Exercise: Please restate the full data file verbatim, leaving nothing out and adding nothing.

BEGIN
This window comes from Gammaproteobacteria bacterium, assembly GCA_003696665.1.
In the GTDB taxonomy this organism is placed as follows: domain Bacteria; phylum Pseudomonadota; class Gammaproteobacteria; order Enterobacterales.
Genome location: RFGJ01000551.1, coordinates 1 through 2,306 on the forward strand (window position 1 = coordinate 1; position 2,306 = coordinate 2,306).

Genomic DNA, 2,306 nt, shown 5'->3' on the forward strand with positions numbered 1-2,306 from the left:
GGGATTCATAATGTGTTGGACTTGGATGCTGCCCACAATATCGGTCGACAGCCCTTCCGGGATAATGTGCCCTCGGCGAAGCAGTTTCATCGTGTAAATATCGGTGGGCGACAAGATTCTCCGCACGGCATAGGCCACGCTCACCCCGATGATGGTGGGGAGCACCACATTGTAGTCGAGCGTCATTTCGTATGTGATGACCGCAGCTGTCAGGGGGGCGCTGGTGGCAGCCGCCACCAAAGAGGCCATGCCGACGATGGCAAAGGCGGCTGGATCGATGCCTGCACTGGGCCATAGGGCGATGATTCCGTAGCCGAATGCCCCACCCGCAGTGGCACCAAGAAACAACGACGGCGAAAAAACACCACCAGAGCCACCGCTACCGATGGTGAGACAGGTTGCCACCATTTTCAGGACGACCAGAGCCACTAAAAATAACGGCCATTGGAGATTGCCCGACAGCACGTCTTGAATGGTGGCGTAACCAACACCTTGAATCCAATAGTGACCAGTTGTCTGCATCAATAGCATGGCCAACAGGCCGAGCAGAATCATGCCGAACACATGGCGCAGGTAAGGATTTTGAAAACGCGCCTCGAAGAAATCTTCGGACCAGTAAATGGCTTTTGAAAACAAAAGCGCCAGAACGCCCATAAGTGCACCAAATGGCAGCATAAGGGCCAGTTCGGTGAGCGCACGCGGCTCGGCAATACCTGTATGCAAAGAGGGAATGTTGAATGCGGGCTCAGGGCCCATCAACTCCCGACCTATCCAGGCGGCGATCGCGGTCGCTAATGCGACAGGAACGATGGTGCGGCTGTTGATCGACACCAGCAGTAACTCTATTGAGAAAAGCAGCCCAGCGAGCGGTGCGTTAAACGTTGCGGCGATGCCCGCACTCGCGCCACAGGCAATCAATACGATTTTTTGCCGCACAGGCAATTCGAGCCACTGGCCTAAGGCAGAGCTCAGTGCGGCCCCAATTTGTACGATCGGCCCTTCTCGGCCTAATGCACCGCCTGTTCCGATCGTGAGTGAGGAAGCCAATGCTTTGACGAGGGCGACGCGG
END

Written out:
This window comes from Gammaproteobacteria bacterium, assembly GCA_003696665.1.
In the GTDB taxonomy this organism is placed as follows: domain Bacteria; phylum Pseudomonadota; class Gammaproteobacteria; order Enterobacterales.
Genome location: RFGJ01000551.1, coordinates 1 through 2,306 on the forward strand (window position 1 = coordinate 1; position 2,306 = coordinate 2,306).

Genomic DNA, 2,306 nt, shown 5'->3' on the forward strand with positions numbered 1-2,306 from the left:
GGGATTCATAATGTGTTGGACTTGGATGCTGCCCACAATATCGGTCGACAGCCCTTCCGGGATAATGTGCCCTCGGCGAAGCAGTTTCATCGTGTAAATATCGGTGGGCGACAAGATTCTCCGCACGGCATAGGCCACGCTCACCCCGATGATGGTGGGGAGCACCACATTGTAGTCGAGCGTCATTTCGTATGTGATGACCGCAGCTGTCAGGGGGGCGCTGGTGGCAGCCGCCACCAAAGAGGCCATGCCGACGATGGCAAAGGCGGCTGGATCGATGCCTGCACTGGGCCATAGGGCGATGATTCCGTAGCCGAATGCCCCACCCGCAGTGGCACCAAGAAACAACGACGGCGAAAAAACACCACCAGAGCCACCGCTACCGATGGTGAGACAGGTTGCCACCATTTTCAGGACGACCAGAGCCACTAAAAATAACGGCCATTGGAGATTGCCCGACAGCACGTCTTGAATGGTGGCGTAACCAACACCTTGAATCCAATAGTGACCAGTTGTCTGCATCAATAGCATGGCCAACAGGCCGAGCAGAATCATGCCGAACACATGGCGCAGGTAAGGATTTTGAAAACGCGCCTCGAAGAAATCTTCGGACCAGTAAATGGCTTTTGAAAACAAAAGCGCCAGAACGCCCATAAGTGCACCAAATGGCAGCATAAGGGCCAGTTCGGTGAGCGCACGCGGCTCGGCAATACCTGTATGCAAAGAGGGAATGTTGAATGCGGGCTCAGGGCCCATCAACTCCCGACCTATCCAGGCGGCGATCGCGGTCGCTAATGCGACAGGAACGATGGTGCGGCTGTTGATCGACACCAGCAGTAACTCTATTGAGAAAAGCAGCCCAGCGAGCGGTGCGTTAAACGTTGCGGCGATGCCCGCACTCGCGCCACAGGCAATCAATACGATTTTTTGCCGCACAGGCAATTCGAGCCACTGGCCTAAGGCAGAGCTCAGTGCGGCCCCAATTTGTACGATCGGCCCTTCTCGGCCTAATGCACCGCCTGTTCCGATCGTGAGTGAGGAAGCCAATGCTTTGACGAGGGCGACGCGG